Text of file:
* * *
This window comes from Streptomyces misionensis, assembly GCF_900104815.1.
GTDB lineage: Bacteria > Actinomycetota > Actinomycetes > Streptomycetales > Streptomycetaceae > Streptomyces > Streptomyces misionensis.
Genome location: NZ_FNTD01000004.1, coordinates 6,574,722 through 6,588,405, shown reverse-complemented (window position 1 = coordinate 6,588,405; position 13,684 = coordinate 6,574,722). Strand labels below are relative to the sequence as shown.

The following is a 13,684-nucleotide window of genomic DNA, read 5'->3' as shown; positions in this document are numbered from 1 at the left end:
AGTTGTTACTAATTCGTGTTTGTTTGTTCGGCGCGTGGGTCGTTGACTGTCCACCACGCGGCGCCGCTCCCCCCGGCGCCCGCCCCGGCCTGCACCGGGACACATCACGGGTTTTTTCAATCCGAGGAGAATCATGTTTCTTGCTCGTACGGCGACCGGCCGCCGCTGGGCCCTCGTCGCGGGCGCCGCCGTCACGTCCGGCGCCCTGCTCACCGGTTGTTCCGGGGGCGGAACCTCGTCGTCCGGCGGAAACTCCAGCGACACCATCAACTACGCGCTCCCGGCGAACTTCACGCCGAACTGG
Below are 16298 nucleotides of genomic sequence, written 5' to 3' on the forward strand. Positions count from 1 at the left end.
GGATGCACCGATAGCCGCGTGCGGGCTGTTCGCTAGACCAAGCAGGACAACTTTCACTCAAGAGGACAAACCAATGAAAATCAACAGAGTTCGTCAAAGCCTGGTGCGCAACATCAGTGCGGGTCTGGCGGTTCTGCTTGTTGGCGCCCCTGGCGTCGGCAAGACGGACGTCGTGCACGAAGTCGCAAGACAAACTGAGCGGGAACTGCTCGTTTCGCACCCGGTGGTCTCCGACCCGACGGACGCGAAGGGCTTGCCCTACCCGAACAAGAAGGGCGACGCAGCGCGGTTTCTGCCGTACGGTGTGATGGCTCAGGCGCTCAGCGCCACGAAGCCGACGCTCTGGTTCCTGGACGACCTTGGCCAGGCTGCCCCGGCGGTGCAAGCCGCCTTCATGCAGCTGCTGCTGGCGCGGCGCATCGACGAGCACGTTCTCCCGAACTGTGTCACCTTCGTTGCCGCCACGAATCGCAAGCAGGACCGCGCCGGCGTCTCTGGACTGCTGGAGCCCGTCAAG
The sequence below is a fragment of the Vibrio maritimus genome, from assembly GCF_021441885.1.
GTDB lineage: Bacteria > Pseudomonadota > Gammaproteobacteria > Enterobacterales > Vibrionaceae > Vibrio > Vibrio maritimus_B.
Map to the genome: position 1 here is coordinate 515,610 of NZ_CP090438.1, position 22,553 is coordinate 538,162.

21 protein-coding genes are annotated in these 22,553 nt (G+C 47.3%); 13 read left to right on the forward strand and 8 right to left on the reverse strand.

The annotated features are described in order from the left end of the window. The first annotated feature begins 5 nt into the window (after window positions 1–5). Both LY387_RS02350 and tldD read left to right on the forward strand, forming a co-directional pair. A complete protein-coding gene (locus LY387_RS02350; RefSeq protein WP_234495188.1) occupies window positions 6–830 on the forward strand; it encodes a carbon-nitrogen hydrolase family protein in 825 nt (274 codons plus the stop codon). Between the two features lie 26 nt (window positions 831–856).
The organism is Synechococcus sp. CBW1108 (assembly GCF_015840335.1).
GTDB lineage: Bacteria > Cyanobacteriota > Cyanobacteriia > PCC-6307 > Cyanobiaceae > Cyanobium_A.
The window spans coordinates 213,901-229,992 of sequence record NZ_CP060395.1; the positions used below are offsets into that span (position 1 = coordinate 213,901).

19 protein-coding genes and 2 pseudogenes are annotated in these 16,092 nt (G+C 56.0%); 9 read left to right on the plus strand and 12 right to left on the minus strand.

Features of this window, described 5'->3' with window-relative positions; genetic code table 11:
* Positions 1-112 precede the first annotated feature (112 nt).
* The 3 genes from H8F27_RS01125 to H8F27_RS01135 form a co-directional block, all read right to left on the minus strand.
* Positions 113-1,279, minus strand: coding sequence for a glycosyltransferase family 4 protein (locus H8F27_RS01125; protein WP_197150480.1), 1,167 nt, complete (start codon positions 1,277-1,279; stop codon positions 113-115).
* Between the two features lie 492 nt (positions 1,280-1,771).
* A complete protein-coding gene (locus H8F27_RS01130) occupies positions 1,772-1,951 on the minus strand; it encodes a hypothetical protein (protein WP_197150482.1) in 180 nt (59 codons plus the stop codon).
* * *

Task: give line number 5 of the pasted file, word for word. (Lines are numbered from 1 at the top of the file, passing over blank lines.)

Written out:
AGTTGTTACTAATTCGTGTTTGTTTGTTCGGCGCGTGGGTCGTTGACTGTCCACCACGCGGCGCCGCTCCCCCCGGCGCCCGCCCCGGCCTGCACCGGGACACATCACGGGTTTTTTCAATCCGAGGAGAATCATGTTTCTTGCTCGTACGGCGACCGGCCGCCGCTGGGCCCTCGTCGCGGGCGCCGCCGTCACGTCCGGCGCCCTGCTCACCGGTTGTTCCGGGGGCGGAACCTCGTCGTCCGGCGGAAACTCCAGCGACACCATCAACTACGCGCTCCCGGCGAACTTCACGCCGAACTGG